I’m sure there will be some quick replies on this, and we may even toss out classic ideas like “Balance… everything in moderation.”

So before you answer, consider:

But even the archangel Michael, when he was disputing with the devil about the body of Moses, did not himself dare to condemn him for slander but said, “The Lord rebuke you!” (Jude 1:9)

But among you there must not be… obscenity, foolish talk or coarse joking, which are out of place, but rather thanksgiving. (Ephesians 5:3-4)

Kreyos Watch…

 —  July 22, 2013 — 3 Comments

KreyosI am a big kickstarter and Indiegogo fan, I wrote about them here and here. I missed out on being one of the people to help Pebble raise 10 million for they e-paper watch.  It looks pretty cool and has great functionality but I just say a watch that looks better on indiegogo that has even greater functionality.  if you are a stats person (walking, calories, motion, etc) and are constantly using your phone (texting, music, calls, etc) you should check out the KREYOS watch on Indiegogo!

What’s the big deal?

  • It replaces activity trackers
  • Keep you connected
  • get info without taking your phone out
  • Info will sync with my smartphone and the cloud
  • Voice control
  • It is COOL!

It looks like there are 300 left at $129…if it looks cool and meets your needs you might want to run and grab one before they are all gone!  I saw mine $20 ago…

Would this watch be useful to you?



summeryouthministryHow are you spending your summer with students?

I personally know of several youth groups that shut down because of their proximity to a lake or local activity that keeps teenagers busy, while other student ministries seem to amp up their programs and significantly grow during this season.

Youth worker Austin McCann offers some great thoughts that will help you spend more time with students, no matter what your situation may be.

Like many student pastors I struggle with finding time to hangout with students. In the summer I feel this struggle more than ever… Let’s face it, you can’t leave the office and spend everyday with students this summer. If you do, you will probably get fired! But how do we manage hanging out with our students this summer while making sure all the office work gets done and our ministry doesn’t fall apart? [ READ MORE ]

Austin believes it may be as simple as:

  • Get to the office earlier.
  • Take them along with you.
  • Do stuff at night.
  • Take them out to lunch.

 What have you found that works for you in the summer?

Be Present

 —  June 14, 2013 — 1 Comment

Every year, our ministry finishes out the school year with “Senior Weekend,” where seniors take over and run the weekend. Instead of having the traditional one speaker for the service, we had two speakers and a panel (I know it sounds like a lot, but it worked out great). The panel was themed “What I Wish I Knew in High School” and each student had something different to say like having a mentor, a good group of friends, a good idea of self, etc. One student did “be present.” When I first heard it, I was thinking, “what a good point, such a great thing for our students to hear.” Then I thought, “wait, what a great thing for ME to hear.”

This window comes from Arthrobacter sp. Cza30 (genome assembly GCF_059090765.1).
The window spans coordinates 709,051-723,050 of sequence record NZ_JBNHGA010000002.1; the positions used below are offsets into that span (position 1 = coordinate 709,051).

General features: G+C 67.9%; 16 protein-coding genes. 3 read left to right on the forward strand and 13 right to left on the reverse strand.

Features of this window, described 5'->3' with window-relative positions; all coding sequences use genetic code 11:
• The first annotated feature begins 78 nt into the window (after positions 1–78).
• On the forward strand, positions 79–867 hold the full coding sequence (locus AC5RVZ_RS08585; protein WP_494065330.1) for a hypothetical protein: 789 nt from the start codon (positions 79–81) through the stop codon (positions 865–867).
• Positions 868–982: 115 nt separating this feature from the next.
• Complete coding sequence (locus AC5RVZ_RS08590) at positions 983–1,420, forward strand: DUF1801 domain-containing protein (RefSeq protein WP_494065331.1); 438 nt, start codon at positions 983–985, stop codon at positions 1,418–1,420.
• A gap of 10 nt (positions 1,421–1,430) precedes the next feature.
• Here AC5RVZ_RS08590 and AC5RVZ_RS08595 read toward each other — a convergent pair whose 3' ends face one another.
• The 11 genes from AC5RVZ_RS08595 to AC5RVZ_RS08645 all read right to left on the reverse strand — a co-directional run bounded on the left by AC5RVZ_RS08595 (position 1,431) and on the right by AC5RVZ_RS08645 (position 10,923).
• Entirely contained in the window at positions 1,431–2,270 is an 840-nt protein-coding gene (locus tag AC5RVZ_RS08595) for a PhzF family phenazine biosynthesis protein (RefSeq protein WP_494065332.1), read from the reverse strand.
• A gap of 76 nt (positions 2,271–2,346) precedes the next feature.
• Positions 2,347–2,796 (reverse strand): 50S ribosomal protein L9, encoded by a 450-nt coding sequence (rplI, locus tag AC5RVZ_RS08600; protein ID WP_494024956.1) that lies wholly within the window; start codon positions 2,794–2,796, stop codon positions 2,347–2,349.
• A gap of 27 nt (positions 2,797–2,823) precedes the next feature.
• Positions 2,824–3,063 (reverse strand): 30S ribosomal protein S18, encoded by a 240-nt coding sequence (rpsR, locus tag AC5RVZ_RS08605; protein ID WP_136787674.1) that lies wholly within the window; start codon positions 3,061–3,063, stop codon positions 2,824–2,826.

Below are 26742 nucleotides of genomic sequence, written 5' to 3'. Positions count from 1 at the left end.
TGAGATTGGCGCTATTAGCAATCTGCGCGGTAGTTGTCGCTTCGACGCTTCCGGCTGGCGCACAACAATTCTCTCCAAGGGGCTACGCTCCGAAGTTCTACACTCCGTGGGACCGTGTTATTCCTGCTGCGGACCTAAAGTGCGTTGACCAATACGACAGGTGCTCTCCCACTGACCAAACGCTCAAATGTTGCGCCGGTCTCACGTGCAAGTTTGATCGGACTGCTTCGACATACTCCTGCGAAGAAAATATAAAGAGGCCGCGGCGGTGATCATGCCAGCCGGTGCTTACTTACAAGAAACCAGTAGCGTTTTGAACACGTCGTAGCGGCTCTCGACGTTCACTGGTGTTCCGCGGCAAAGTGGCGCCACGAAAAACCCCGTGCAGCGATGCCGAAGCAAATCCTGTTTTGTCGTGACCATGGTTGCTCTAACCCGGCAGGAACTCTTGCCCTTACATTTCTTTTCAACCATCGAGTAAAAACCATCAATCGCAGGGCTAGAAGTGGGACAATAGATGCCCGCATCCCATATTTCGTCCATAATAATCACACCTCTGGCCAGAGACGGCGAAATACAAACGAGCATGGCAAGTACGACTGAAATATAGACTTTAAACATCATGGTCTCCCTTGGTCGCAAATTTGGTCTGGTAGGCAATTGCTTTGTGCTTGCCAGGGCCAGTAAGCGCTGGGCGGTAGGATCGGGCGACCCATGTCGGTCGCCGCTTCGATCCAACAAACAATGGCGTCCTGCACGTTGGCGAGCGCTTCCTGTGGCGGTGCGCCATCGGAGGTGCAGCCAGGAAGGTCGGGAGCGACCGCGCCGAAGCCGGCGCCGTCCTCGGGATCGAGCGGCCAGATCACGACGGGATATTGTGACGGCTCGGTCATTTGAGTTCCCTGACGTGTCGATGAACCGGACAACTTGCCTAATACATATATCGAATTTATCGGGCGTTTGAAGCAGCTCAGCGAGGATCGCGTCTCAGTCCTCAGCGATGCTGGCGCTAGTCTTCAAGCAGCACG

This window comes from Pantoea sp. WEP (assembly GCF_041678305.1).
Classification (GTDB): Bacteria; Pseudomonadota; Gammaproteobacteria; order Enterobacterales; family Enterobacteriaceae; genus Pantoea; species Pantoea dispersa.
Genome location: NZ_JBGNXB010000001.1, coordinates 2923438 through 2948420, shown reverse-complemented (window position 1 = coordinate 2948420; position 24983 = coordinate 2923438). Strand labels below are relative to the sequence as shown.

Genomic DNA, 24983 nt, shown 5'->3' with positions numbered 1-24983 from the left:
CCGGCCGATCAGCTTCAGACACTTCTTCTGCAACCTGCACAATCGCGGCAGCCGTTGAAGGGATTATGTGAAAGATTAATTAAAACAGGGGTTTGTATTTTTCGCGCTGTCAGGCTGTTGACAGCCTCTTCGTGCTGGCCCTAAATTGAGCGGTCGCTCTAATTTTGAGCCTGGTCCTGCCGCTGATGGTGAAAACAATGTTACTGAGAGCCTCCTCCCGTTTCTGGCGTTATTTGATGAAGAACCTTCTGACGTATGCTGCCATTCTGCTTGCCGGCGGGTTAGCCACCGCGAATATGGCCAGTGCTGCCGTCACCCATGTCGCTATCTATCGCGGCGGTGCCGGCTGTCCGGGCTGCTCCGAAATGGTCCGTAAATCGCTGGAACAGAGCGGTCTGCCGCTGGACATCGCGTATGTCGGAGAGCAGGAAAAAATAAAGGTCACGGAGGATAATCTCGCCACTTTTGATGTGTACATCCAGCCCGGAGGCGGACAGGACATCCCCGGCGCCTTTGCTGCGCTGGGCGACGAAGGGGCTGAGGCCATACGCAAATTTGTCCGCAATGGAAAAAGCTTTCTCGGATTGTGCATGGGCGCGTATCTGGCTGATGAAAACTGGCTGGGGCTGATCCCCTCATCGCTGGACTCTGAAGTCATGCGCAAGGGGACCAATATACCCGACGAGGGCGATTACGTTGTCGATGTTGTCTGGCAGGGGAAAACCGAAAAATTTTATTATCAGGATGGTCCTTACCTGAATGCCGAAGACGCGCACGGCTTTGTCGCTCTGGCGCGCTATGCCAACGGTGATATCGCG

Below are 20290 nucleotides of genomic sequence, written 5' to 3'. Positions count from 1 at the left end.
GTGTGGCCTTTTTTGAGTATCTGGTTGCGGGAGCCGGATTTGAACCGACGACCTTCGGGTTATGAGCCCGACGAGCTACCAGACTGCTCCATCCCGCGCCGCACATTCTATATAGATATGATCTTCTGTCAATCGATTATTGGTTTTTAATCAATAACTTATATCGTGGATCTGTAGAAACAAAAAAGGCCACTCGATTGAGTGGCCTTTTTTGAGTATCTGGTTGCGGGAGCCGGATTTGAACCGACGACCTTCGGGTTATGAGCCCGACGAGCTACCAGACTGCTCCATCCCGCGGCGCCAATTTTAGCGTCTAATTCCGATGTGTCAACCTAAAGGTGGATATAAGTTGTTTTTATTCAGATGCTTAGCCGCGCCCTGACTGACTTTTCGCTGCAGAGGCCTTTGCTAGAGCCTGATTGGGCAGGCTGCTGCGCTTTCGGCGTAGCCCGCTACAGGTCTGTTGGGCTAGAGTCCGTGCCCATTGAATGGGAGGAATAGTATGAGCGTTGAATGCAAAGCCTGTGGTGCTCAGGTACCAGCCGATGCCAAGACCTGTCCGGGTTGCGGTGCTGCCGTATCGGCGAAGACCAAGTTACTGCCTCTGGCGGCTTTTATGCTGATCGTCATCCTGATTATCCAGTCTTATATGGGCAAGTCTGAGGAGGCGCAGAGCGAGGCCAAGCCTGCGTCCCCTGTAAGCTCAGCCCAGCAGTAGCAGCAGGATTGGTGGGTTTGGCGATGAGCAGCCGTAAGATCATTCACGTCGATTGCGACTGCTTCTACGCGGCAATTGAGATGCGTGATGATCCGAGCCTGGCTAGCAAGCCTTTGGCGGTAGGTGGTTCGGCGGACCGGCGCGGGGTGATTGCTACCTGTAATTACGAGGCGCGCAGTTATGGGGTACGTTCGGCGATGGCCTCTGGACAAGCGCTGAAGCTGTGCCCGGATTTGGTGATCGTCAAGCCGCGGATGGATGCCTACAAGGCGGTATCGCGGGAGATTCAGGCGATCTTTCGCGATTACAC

In youth ministry, we are constantly trying to balance working in one season and planning the next. We are always looking forward… and we kind of have to if we want to stay on top of things. But often our pursuit of the future can lead to us to an unhealthy place where we lack the ability to be present. As I unpacked this in my head I came to the conclusion that there are two different ways we need to be present, in the “big picture” and everyday life:

Big Picture: Sometimes I will focus way too much on something that happened in the past or something I want to happen in my future. That could be me holding on to a grudge and just not letting something go. I can get stuck thinking “what would life be like if this would have happened.” Or maybe it is focusing too much on my goals and ambitions. I sometimes am always looking forward and don’t take a ton of time to slow down and see what is happening in the present. Whether it is focusing too much on the past or future, it is important to be present enough to see what God is doing in our lives. To see what He wants for us to learn and do in this season of life.

Everyday Life: Focusing too much on the future doesn’t always mean life goals and dreams, it can be focusing too much on what needs to happen next in your day. While we may be physically present and an event or project, we are mentally preparing for our next meeting, weekend service, etc. Or we can physically be with our family and friends, but mentally, still thinking about our ministry. Our lack of everyday presence can have some big consequences including loss of ministry opportunities and even just being refreshed by the people God has put in your life. Pay attention to what God is doing in the moment.

Now there is a series of books that can be written about being present. There are so many different ways to be present, meaning so many ways that we can be challenging ourselves. In what ways do you need to be more present?